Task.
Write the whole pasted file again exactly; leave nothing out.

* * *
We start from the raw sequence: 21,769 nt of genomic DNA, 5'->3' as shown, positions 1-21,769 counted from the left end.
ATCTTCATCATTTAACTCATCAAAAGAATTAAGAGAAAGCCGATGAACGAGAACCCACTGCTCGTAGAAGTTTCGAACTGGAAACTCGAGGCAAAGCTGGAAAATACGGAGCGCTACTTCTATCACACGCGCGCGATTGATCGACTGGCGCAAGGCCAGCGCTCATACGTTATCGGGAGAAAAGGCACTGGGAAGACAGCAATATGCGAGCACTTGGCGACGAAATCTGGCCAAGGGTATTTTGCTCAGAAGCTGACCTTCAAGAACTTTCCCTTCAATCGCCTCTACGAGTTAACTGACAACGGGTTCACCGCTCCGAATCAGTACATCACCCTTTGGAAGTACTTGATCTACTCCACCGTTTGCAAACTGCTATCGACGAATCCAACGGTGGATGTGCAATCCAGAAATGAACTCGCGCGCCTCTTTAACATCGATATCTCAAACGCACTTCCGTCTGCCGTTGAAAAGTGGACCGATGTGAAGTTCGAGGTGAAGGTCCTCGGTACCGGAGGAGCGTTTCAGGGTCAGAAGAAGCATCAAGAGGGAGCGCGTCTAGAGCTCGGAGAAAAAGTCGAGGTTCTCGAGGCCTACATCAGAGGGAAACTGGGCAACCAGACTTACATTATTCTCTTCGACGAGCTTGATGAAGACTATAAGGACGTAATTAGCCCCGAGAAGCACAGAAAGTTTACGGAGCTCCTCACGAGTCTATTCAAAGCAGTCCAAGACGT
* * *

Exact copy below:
We start from the raw sequence: 21,769 nt of genomic DNA, 5'->3' as shown, positions 1-21,769 counted from the left end.
ATCTTCATCATTTAACTCATCAAAAGAATTAAGAGAAAGCCGATGAACGAGAACCCACTGCTCGTAGAAGTTTCGAACTGGAAACTCGAGGCAAAGCTGGAAAATACGGAGCGCTACTTCTATCACACGCGCGCGATTGATCGACTGGCGCAAGGCCAGCGCTCATACGTTATCGGGAGAAAAGGCACTGGGAAGACAGCAATATGCGAGCACTTGGCGACGAAATCTGGCCAAGGGTATTTTGCTCAGAAGCTGACCTTCAAGAACTTTCCCTTCAATCGCCTCTACGAGTTAACTGACAACGGGTTCACCGCTCCGAATCAGTACATCACCCTTTGGAAGTACTTGATCTACTCCACCGTTTGCAAACTGCTATCGACGAATCCAACGGTGGATGTGCAATCCAGAAATGAACTCGCGCGCCTCTTTAACATCGATATCTCAAACGCACTTCCGTCTGCCGTTGAAAAGTGGACCGATGTGAAGTTCGAGGTGAAGGTCCTCGGTACCGGAGGAGCGTTTCAGGGTCAGAAGAAGCATCAAGAGGGAGCGCGTCTAGAGCTCGGAGAAAAAGTCGAGGTTCTCGAGGCCTACATCAGAGGGAAACTGGGCAACCAGACTTACATTATTCTCTTCGACGAGCTTGATGAAGACTATAAGGACGTAATTAGCCCCGAGAAGCACAGAAAGTTTACGGAGCTCCTCACGAGTCTATTCAAAGCAGTCCAAGACGT